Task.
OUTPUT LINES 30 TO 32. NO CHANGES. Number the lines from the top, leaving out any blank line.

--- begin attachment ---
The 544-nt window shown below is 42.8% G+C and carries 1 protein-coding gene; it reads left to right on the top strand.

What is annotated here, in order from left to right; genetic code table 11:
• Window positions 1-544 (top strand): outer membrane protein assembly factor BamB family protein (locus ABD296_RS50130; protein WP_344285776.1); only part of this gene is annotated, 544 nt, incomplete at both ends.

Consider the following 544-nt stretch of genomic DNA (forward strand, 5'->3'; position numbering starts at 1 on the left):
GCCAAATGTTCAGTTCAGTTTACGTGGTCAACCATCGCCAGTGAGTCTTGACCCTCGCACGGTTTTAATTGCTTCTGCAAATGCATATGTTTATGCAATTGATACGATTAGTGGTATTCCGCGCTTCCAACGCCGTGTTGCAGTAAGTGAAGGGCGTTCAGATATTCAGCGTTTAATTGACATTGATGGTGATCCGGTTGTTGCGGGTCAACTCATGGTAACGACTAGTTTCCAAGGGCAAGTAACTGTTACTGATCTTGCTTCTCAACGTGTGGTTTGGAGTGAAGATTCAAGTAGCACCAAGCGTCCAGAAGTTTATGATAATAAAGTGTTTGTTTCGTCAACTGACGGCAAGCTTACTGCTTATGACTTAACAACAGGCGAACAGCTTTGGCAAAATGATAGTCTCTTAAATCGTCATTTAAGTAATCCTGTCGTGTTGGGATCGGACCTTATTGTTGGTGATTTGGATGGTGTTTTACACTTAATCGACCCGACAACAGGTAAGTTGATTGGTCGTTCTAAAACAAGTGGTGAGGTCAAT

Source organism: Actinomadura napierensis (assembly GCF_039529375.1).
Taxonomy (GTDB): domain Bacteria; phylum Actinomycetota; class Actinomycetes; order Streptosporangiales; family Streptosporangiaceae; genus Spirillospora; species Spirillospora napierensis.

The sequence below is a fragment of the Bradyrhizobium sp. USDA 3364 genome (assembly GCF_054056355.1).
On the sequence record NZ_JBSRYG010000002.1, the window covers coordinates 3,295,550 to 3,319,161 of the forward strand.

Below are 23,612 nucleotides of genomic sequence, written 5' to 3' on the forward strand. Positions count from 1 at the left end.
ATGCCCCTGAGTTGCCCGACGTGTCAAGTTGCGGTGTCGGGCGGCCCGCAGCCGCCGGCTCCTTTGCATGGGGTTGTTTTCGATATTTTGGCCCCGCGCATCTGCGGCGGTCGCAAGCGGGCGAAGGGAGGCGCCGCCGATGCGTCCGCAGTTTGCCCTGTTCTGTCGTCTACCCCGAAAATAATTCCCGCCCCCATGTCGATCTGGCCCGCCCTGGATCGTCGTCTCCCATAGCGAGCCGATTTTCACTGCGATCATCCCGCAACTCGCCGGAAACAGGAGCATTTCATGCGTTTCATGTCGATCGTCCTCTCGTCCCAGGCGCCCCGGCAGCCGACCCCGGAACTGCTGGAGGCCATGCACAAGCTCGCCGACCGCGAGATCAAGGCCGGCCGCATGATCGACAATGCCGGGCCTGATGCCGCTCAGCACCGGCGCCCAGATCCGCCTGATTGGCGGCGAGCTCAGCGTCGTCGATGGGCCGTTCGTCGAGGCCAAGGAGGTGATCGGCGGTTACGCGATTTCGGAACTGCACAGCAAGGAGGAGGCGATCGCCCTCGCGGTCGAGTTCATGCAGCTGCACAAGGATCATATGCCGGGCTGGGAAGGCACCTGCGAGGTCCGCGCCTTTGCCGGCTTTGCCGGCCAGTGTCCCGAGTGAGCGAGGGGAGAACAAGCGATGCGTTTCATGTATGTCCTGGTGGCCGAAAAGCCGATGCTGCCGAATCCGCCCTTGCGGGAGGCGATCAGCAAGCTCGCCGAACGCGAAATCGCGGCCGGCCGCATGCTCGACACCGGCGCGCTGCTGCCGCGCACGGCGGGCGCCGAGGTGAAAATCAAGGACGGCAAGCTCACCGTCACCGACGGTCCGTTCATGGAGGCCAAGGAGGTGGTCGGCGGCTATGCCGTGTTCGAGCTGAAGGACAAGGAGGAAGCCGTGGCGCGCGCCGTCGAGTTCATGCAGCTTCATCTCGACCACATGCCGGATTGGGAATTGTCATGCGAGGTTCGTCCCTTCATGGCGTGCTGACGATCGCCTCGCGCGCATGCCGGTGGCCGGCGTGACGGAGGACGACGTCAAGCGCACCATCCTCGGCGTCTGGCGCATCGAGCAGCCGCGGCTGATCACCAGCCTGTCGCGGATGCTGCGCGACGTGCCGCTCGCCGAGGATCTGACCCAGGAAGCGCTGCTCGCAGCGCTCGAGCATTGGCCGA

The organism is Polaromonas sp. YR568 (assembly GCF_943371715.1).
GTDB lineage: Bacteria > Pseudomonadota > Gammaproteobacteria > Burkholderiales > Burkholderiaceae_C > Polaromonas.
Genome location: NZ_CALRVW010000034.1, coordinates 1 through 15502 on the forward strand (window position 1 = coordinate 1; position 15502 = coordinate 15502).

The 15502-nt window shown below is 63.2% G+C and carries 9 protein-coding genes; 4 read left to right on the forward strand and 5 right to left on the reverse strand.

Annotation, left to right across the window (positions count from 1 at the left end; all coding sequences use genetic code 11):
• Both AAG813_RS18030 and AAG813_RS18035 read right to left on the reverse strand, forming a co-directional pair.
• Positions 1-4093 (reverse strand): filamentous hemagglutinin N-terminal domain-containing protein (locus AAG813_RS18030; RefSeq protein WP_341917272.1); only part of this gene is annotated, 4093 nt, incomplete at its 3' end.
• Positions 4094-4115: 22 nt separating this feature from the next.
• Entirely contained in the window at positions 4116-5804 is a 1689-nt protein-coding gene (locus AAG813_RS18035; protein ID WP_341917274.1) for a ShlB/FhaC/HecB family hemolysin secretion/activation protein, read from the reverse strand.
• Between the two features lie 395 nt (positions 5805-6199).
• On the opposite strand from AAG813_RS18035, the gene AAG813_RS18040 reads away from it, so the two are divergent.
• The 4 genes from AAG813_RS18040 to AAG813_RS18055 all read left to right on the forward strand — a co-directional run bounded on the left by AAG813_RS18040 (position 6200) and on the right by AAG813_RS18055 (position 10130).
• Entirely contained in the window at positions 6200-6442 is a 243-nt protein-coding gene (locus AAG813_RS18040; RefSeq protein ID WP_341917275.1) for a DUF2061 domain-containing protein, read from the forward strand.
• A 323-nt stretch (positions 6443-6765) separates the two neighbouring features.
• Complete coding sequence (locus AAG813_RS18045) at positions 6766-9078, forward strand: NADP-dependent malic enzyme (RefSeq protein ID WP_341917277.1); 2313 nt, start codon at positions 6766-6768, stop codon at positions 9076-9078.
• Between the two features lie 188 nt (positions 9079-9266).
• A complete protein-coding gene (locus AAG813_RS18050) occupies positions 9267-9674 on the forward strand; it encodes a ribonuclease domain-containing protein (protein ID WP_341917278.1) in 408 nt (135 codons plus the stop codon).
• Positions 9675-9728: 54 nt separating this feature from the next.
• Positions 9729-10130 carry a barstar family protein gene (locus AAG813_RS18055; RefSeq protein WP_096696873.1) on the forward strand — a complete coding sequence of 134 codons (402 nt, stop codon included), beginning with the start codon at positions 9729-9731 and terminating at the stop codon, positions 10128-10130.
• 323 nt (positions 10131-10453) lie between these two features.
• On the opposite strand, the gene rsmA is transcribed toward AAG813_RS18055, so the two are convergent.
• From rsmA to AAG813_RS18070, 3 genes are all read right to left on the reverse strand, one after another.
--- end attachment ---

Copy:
• Positions 9729-10130 carry a barstar family protein gene (locus AAG813_RS18055; RefSeq protein WP_096696873.1) on the forward strand — a complete coding sequence of 134 codons (402 nt, stop codon included), beginning with the start codon at positions 9729-9731 and terminating at the stop codon, positions 10128-10130.
• 323 nt (positions 10131-10453) lie between these two features.
• On the opposite strand, the gene rsmA is transcribed toward AAG813_RS18055, so the two are convergent.